I took two characters and turned them to see what general characteristics they had in common,
and what features were specific to the particular design of each. Whatever they had in common might tell me about what happens to cartoon faces when rotated - and more, what happens when toys of cartoon faces turn in space. It's even more 3d than a model sheet turnaround.
TESTING MY MEMORYA couple days later, I tested myself to see if I actually learned anything. Could I reproduce anything I studied? If not, then the study would be for naught.
I also wanted to know not just how to reproduce superficially something visual that I memorized - but more important, did I understand what I supposedly learned? The eye copies what something looks like on the surface, but it takes the brain to comprehend it. That's the trickier part for me. Why does something look the way it does? - not just what does it look like?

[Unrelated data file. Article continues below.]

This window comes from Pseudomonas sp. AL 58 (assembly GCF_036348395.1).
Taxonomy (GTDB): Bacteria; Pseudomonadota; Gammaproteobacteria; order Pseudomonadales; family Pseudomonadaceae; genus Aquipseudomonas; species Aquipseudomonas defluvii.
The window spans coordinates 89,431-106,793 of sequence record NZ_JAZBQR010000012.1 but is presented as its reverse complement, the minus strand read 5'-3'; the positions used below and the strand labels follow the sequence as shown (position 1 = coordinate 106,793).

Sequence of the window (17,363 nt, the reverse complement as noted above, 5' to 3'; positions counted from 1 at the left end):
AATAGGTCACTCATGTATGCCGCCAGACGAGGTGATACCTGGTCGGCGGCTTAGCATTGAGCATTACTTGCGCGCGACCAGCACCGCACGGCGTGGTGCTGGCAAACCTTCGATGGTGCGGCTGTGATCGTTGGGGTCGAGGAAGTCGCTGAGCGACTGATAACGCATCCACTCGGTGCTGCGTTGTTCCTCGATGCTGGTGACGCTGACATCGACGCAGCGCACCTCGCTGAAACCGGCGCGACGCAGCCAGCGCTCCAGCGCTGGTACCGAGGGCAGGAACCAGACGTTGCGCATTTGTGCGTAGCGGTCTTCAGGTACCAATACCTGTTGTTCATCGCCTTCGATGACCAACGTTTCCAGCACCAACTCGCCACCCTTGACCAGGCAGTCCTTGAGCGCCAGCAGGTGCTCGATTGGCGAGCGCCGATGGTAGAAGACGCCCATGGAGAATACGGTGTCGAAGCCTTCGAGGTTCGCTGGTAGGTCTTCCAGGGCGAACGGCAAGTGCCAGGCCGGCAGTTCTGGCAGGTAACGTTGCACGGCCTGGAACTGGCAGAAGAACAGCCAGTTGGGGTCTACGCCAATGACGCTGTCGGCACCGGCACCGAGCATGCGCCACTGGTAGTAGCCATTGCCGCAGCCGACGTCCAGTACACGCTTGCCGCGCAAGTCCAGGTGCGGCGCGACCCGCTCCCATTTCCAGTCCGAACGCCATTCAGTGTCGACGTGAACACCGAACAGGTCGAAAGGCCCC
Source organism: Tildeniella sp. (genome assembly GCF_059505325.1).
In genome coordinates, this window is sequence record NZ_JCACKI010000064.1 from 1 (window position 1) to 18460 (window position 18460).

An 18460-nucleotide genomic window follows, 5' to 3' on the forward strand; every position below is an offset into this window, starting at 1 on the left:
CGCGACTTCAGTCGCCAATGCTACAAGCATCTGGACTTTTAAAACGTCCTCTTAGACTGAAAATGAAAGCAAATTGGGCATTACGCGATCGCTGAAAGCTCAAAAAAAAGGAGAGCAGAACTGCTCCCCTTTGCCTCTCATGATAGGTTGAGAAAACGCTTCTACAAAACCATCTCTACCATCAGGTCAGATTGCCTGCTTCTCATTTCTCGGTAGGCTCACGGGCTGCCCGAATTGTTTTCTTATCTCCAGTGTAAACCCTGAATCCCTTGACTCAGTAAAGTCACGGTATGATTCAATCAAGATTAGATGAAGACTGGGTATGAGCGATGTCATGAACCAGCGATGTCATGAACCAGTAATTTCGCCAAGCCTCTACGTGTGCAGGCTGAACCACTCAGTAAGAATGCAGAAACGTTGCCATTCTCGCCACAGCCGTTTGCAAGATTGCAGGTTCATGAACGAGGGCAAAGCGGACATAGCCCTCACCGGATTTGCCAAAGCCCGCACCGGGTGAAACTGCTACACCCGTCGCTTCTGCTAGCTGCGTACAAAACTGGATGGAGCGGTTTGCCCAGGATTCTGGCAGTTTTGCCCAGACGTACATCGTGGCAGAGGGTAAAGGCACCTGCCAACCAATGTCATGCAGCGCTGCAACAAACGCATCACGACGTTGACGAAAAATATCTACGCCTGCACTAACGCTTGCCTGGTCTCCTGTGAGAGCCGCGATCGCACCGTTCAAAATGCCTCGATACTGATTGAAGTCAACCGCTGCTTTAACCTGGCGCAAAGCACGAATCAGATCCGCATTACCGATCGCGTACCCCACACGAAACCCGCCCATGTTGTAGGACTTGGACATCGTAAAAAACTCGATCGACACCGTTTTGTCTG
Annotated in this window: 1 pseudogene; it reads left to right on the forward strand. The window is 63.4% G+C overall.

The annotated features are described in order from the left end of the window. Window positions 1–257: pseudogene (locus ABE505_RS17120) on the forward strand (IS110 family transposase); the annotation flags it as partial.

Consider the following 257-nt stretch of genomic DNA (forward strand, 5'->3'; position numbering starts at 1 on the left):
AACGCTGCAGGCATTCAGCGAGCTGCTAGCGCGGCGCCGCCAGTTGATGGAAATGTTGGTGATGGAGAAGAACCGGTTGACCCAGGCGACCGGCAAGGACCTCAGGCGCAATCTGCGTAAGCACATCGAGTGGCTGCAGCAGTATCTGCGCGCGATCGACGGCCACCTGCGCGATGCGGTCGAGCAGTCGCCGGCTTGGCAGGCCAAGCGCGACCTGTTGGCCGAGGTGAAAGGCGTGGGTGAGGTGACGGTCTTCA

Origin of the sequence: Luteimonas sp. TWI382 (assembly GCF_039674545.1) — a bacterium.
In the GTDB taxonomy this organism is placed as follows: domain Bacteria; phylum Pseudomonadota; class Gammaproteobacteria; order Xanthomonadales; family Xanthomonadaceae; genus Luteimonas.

CHECKING, REDRAWING, CORRECTING BAD MEMORYI absorbed some of what I studied, but not completely, so I went back and drew the toy again, this time trying to get a more accurate copy and to ram the info into my brain.
Could I make a drawing that feels like a toy and not just a 2 dimensional drawing of the characters as they appear in cartoons? I'd have to have an understanding of what makes a character look like a toy.
Plastic Toys Have SeamsThen I tried drawing what the characters might look like as plastic toys, which have their own unique properties.
WHY ISN'T THERE A BOO BOO RUBBER TOY??: MY SUGGESTIONIt is my opinion that study and drawing practice is a good thing - but only if you force yourself to try to understand what you are studying - and then to apply it to original drawings that aren't copies of something right in front of your face.
Some day Bill and Joe will call from Heaven and let me design a bunch of Hanna Barbera toys - and in the wrong colors. Then all my studies will have had a noble purpose.